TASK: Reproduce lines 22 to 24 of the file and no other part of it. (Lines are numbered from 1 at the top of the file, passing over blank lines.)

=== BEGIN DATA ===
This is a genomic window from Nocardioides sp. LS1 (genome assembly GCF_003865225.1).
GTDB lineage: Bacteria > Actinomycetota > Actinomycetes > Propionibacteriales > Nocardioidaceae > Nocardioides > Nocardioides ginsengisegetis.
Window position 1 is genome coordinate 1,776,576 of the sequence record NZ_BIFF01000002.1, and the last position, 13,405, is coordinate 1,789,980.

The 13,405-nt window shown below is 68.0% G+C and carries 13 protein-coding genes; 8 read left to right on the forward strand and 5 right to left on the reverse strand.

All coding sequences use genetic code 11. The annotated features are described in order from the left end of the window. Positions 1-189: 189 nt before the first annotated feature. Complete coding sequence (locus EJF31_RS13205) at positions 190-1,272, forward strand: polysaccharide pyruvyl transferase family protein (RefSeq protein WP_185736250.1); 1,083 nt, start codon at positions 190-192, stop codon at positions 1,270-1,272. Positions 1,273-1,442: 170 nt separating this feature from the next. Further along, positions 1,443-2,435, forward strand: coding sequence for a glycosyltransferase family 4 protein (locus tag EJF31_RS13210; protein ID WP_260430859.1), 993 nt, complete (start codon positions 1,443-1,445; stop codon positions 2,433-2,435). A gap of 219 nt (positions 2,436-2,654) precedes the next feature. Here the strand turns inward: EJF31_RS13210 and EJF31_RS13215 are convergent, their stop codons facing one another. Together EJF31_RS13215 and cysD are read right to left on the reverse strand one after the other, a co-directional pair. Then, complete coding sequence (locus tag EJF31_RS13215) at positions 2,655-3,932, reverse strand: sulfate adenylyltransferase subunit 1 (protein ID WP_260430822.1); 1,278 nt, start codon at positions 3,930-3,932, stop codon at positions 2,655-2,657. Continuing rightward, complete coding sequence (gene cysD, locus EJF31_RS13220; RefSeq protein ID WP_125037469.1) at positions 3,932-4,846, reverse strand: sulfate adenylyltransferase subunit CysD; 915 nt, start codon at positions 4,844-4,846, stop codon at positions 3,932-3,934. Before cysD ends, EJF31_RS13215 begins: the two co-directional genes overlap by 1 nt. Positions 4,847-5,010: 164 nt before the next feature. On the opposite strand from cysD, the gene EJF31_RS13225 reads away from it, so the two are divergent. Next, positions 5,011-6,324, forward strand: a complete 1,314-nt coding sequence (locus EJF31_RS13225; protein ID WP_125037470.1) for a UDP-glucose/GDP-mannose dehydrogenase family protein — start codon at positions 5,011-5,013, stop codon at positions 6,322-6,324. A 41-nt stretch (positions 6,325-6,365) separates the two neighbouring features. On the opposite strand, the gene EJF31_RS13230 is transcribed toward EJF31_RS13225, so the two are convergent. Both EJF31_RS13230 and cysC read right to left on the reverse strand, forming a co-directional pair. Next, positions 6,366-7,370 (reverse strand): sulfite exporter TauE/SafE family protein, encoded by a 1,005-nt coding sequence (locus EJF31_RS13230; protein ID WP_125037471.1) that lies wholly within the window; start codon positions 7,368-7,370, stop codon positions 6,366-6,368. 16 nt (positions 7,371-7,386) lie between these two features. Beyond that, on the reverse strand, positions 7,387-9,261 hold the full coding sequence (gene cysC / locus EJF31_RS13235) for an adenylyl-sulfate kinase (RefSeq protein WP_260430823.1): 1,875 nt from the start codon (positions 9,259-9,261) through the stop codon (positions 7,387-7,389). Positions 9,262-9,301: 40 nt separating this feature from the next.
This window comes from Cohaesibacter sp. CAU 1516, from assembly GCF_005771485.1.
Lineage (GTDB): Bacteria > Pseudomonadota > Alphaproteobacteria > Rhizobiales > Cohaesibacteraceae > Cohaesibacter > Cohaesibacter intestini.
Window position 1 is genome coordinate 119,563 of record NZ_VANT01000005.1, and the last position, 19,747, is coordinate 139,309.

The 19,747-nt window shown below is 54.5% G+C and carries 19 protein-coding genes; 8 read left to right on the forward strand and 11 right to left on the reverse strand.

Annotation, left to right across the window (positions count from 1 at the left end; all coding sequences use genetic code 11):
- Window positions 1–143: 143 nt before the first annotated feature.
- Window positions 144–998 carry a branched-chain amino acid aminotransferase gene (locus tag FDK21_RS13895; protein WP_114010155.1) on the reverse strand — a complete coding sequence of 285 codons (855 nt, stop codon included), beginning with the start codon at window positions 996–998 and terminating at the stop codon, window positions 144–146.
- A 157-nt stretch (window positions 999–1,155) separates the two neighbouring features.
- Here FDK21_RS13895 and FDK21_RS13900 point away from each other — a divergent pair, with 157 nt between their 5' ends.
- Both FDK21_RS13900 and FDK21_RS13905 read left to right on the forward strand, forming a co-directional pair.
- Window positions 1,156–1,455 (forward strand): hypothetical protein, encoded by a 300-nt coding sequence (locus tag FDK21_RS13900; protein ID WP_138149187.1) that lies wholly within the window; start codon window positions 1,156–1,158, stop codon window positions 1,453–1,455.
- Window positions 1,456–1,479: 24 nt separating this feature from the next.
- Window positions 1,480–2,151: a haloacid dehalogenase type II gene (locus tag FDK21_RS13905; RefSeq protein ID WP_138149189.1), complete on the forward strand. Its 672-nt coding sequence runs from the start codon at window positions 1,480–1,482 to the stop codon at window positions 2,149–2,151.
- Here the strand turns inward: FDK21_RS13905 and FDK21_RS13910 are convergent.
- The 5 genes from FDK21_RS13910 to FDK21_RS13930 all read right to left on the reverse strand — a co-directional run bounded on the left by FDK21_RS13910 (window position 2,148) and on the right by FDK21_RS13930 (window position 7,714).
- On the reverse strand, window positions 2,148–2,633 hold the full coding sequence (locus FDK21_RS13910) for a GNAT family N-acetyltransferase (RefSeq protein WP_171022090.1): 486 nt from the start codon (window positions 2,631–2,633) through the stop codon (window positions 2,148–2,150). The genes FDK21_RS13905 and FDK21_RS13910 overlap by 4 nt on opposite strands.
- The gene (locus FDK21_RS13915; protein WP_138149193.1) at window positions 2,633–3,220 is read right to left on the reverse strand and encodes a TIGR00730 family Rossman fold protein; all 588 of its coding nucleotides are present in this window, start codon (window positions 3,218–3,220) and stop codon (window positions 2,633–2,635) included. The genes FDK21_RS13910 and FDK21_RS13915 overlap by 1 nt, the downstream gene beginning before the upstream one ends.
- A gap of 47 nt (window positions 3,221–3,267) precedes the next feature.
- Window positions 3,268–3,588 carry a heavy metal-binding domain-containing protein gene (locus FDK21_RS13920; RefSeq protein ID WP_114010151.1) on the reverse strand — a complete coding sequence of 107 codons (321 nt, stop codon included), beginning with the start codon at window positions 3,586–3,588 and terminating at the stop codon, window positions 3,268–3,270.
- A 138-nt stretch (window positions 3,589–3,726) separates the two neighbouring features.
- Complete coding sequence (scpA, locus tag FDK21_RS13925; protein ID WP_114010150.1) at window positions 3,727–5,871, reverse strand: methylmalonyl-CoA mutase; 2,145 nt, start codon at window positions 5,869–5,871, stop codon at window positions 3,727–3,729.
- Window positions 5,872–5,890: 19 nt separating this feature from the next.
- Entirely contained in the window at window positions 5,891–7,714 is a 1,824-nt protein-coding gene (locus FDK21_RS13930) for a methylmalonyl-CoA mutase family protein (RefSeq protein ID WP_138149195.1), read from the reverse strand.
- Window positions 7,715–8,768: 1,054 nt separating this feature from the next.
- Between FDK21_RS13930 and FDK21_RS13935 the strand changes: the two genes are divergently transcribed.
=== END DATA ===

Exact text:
- The gene (locus FDK21_RS13915; protein WP_138149193.1) at window positions 2,633–3,220 is read right to left on the reverse strand and encodes a TIGR00730 family Rossman fold protein; all 588 of its coding nucleotides are present in this window, start codon (window positions 3,218–3,220) and stop codon (window positions 2,633–2,635) included. The genes FDK21_RS13910 and FDK21_RS13915 overlap by 1 nt, the downstream gene beginning before the upstream one ends.
- A gap of 47 nt (window positions 3,221–3,267) precedes the next feature.
- Window positions 3,268–3,588 carry a heavy metal-binding domain-containing protein gene (locus FDK21_RS13920; RefSeq protein ID WP_114010151.1) on the reverse strand — a complete coding sequence of 107 codons (321 nt, stop codon included), beginning with the start codon at window positions 3,586–3,588 and terminating at the stop codon, window positions 3,268–3,270.